Diary: The "Curse of Shrum" Is That, Supposedly, I Have Worked for Every Losing Democratic Presidential Nominee in Six Elections, but Never for Bill Clinton. Wrong, Wrong, Wrong

By Shrum, Robert | New Statesman (1996), May 29, 2006 | Go to article overview

Diary: The "Curse of Shrum" Is That, Supposedly, I Have Worked for Every Losing Democratic Presidential Nominee in Six Elections, but Never for Bill Clinton. Wrong, Wrong, Wrong


Shrum, Robert, New Statesman (1996)


On Cape Cod, where I'm writing my book on four decades of progressive politics in America, it's been raining for days, and parts of Massachusetts are flooding. In Washington, George Bush, weighed down by Nixonian approval ratings, is struggling to keep his head above water. Today he's being pummelled by his allies on the religious right. They are demanding that he make a gay-bashing constitutional amendment to ban same-sex marriage his top priority. But what about Iraq, gas--that is, petrol--prices, the budget deficit and healthcare costs? Americans want their government to focus on big issues. If Bush instead panders to the petty prejudices of his political base, he'll fall below Nixon's low water mark.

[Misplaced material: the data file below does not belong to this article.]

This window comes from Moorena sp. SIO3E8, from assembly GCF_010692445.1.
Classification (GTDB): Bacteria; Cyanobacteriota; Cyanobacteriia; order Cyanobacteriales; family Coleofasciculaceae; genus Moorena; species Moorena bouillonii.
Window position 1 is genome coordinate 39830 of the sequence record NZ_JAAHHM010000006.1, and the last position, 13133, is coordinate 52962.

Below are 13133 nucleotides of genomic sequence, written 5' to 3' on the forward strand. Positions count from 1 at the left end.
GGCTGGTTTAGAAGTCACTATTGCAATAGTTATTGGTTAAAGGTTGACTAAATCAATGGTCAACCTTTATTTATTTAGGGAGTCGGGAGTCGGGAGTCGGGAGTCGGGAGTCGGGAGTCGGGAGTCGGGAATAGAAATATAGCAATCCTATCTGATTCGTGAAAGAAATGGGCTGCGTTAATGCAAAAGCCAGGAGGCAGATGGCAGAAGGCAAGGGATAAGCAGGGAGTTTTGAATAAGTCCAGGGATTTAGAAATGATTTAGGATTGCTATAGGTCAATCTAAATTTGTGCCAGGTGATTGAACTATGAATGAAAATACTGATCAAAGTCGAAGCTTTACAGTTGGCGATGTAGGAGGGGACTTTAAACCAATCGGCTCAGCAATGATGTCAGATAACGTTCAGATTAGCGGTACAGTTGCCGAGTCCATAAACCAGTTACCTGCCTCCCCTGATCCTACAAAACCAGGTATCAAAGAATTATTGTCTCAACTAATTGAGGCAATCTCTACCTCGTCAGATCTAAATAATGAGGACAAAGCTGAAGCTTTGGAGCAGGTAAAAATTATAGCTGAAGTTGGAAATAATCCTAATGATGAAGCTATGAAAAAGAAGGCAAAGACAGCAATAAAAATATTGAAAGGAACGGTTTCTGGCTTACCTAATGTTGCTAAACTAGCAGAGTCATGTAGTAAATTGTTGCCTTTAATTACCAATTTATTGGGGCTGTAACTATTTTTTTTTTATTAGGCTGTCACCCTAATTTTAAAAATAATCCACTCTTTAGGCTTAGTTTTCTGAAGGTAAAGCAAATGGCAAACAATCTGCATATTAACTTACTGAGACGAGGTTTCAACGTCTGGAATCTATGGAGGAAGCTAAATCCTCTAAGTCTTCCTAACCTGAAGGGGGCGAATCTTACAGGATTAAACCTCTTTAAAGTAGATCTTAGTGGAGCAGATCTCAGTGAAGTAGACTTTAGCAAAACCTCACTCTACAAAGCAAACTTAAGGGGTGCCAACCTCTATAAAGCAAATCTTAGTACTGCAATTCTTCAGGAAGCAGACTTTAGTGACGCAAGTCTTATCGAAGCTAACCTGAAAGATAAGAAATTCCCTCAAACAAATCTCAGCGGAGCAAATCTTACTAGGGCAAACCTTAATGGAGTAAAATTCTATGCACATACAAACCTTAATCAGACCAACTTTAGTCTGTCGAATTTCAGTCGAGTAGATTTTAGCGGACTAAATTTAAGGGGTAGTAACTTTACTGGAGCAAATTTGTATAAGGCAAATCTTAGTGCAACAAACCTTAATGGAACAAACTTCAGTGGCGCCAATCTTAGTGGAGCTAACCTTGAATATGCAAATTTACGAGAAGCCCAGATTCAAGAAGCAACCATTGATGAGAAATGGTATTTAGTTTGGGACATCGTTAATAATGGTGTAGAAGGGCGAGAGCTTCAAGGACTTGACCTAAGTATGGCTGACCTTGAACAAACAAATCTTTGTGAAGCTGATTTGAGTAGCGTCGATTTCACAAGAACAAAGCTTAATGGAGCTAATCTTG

I go to Boston to debate immigration on national television. The show is called Hardball and my sparring partner is Kate O'Beirne from National Review, a magazine that opposed civil rights in the 1960s. Now right-wing Republicans are playing on the anti-immigrant backlash. They're kicking Bush hard because he's supporting the Kennedy-McCain approach, which includes not just border security but "earned legalisation" for the 11 million or so illegal immigrants already in the United States. I tell Kate that if Kennedy, McCain and Bush all agree on something, it must be a pretty sensible policy. As an ultra-conservative senator who co-sponsored a different piece of legislation with Ted Kennedy once said: "Either it's an idea whose time has come, or one of us hasn't read the bill." On this one, Bush has read the politics right: if the Republicans alienate Hispanic voters, they won't win another national election for a generation.

Over coffee at the Little Store in Sagamore Beach, the locals tease me about my emphatic hand gestures on television. Someone mentions the obits and those of us who are old enough to remember him mourn an actor who played Clarabell the Clown, a character on Howdy Doody, the best-loved children's show of the 1950s. But there's no shortage of clowns today. In the next 36 hours, the Senate will vote to make English the official language. …

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